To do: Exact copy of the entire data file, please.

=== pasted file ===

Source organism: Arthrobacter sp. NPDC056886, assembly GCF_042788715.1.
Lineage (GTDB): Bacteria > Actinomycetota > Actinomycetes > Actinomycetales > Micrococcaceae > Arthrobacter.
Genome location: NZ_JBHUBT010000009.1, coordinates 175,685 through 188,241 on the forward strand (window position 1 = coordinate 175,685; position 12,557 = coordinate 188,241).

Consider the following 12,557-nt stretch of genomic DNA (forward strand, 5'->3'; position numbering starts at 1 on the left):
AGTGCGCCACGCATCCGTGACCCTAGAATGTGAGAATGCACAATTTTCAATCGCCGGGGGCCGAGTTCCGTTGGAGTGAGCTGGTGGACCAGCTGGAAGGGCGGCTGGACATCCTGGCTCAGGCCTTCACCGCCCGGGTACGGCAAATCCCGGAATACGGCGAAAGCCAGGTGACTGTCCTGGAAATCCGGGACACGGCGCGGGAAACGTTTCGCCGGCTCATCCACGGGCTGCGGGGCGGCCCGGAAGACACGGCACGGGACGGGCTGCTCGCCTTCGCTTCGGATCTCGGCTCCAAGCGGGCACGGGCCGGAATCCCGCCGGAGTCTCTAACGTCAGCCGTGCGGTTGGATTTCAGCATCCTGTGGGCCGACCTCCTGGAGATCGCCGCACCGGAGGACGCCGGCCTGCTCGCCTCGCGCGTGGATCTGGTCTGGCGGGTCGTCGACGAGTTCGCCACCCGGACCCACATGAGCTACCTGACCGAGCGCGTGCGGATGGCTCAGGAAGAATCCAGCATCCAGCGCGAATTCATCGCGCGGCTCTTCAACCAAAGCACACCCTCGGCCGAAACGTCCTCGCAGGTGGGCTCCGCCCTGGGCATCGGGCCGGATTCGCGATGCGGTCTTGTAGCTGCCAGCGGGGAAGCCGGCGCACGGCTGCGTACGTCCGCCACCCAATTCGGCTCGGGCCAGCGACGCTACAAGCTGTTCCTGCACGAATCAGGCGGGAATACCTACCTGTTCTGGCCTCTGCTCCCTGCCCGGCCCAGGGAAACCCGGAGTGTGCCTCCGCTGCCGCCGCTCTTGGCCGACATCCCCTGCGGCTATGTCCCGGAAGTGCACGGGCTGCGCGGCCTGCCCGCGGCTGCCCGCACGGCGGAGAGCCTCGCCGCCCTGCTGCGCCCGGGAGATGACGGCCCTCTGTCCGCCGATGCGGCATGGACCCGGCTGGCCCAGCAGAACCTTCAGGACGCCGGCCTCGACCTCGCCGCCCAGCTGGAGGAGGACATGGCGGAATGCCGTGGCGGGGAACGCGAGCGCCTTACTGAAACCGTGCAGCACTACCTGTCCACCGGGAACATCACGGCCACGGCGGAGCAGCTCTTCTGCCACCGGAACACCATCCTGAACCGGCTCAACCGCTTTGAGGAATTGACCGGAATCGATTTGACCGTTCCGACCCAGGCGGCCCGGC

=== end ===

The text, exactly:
Source organism: Arthrobacter sp. NPDC056886, assembly GCF_042788715.1.
Lineage (GTDB): Bacteria > Actinomycetota > Actinomycetes > Actinomycetales > Micrococcaceae > Arthrobacter.
Genome location: NZ_JBHUBT010000009.1, coordinates 175,685 through 188,241 on the forward strand (window position 1 = coordinate 175,685; position 12,557 = coordinate 188,241).

Consider the following 12,557-nt stretch of genomic DNA (forward strand, 5'->3'; position numbering starts at 1 on the left):
AGTGCGCCACGCATCCGTGACCCTAGAATGTGAGAATGCACAATTTTCAATCGCCGGGGGCCGAGTTCCGTTGGAGTGAGCTGGTGGACCAGCTGGAAGGGCGGCTGGACATCCTGGCTCAGGCCTTCACCGCCCGGGTACGGCAAATCCCGGAATACGGCGAAAGCCAGGTGACTGTCCTGGAAATCCGGGACACGGCGCGGGAAACGTTTCGCCGGCTCATCCACGGGCTGCGGGGCGGCCCGGAAGACACGGCACGGGACGGGCTGCTCGCCTTCGCTTCGGATCTCGGCTCCAAGCGGGCACGGGCCGGAATCCCGCCGGAGTCTCTAACGTCAGCCGTGCGGTTGGATTTCAGCATCCTGTGGGCCGACCTCCTGGAGATCGCCGCACCGGAGGACGCCGGCCTGCTCGCCTCGCGCGTGGATCTGGTCTGGCGGGTCGTCGACGAGTTCGCCACCCGGACCCACATGAGCTACCTGACCGAGCGCGTGCGGATGGCTCAGGAAGAATCCAGCATCCAGCGCGAATTCATCGCGCGGCTCTTCAACCAAAGCACACCCTCGGCCGAAACGTCCTCGCAGGTGGGCTCCGCCCTGGGCATCGGGCCGGATTCGCGATGCGGTCTTGTAGCTGCCAGCGGGGAAGCCGGCGCACGGCTGCGTACGTCCGCCACCCAATTCGGCTCGGGCCAGCGACGCTACAAGCTGTTCCTGCACGAATCAGGCGGGAATACCTACCTGTTCTGGCCTCTGCTCCCTGCCCGGCCCAGGGAAACCCGGAGTGTGCCTCCGCTGCCGCCGCTCTTGGCCGACATCCCCTGCGGCTATGTCCCGGAAGTGCACGGGCTGCGCGGCCTGCCCGCGGCTGCCCGCACGGCGGAGAGCCTCGCCGCCCTGCTGCGCCCGGGAGATGACGGCCCTCTGTCCGCCGATGCGGCATGGACCCGGCTGGCCCAGCAGAACCTTCAGGACGCCGGCCTCGACCTCGCCGCCCAGCTGGAGGAGGACATGGCGGAATGCCGTGGCGGGGAACGCGAGCGCCTTACTGAAACCGTGCAGCACTACCTGTCCACCGGGAACATCACGGCCACGGCGGAGCAGCTCTTCTGCCACCGGAACACCATCCTGAACCGGCTCAACCGCTTTGAGGAATTGACCGGAATCGATTTGACCGTTCCGACCCAGGCGGCCCGGC